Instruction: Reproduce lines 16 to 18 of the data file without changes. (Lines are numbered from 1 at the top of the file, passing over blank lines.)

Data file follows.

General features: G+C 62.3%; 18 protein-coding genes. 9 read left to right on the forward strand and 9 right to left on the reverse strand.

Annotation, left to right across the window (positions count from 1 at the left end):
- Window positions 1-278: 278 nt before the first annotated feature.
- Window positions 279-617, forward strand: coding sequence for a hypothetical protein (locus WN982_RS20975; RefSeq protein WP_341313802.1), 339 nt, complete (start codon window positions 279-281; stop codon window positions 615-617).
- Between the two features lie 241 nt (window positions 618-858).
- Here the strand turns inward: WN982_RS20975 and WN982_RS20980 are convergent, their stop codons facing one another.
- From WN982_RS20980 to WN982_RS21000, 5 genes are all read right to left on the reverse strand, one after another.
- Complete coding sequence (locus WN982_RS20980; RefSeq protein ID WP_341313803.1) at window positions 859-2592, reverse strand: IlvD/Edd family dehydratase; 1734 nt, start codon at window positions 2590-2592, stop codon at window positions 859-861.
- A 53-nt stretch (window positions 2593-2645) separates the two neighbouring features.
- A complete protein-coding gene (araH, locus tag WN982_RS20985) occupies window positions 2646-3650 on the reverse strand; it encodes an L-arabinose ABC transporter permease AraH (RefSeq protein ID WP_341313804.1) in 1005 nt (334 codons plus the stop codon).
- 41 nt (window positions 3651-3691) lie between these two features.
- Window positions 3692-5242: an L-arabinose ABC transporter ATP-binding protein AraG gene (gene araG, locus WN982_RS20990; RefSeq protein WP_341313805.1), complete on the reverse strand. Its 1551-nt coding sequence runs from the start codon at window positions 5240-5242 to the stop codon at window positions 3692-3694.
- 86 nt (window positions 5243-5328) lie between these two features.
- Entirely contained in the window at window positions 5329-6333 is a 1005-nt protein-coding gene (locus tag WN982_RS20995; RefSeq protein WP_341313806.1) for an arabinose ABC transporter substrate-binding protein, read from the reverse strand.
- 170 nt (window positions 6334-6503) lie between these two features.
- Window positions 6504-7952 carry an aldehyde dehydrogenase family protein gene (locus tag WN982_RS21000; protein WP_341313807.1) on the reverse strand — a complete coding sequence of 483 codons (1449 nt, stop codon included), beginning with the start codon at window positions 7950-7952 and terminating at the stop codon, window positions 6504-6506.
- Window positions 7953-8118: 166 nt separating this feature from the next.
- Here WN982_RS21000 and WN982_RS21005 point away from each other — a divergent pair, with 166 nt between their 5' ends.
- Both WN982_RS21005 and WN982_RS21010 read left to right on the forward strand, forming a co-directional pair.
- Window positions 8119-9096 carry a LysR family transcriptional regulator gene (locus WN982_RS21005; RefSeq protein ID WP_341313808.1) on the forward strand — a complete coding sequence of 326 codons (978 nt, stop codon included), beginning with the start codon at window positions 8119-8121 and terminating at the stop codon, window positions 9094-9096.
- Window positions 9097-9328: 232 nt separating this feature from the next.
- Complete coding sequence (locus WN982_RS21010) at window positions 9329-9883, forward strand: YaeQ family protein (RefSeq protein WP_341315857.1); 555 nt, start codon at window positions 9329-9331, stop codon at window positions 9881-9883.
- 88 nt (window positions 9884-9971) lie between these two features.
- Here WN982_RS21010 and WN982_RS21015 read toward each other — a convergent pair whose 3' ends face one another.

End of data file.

- Window positions 6504-7952 carry an aldehyde dehydrogenase family protein gene (locus tag WN982_RS21000; protein WP_341313807.1) on the reverse strand — a complete coding sequence of 483 codons (1449 nt, stop codon included), beginning with the start codon at window positions 7950-7952 and terminating at the stop codon, window positions 6504-6506.
- Window positions 7953-8118: 166 nt separating this feature from the next.
- Here WN982_RS21000 and WN982_RS21005 point away from each other — a divergent pair, with 166 nt between their 5' ends.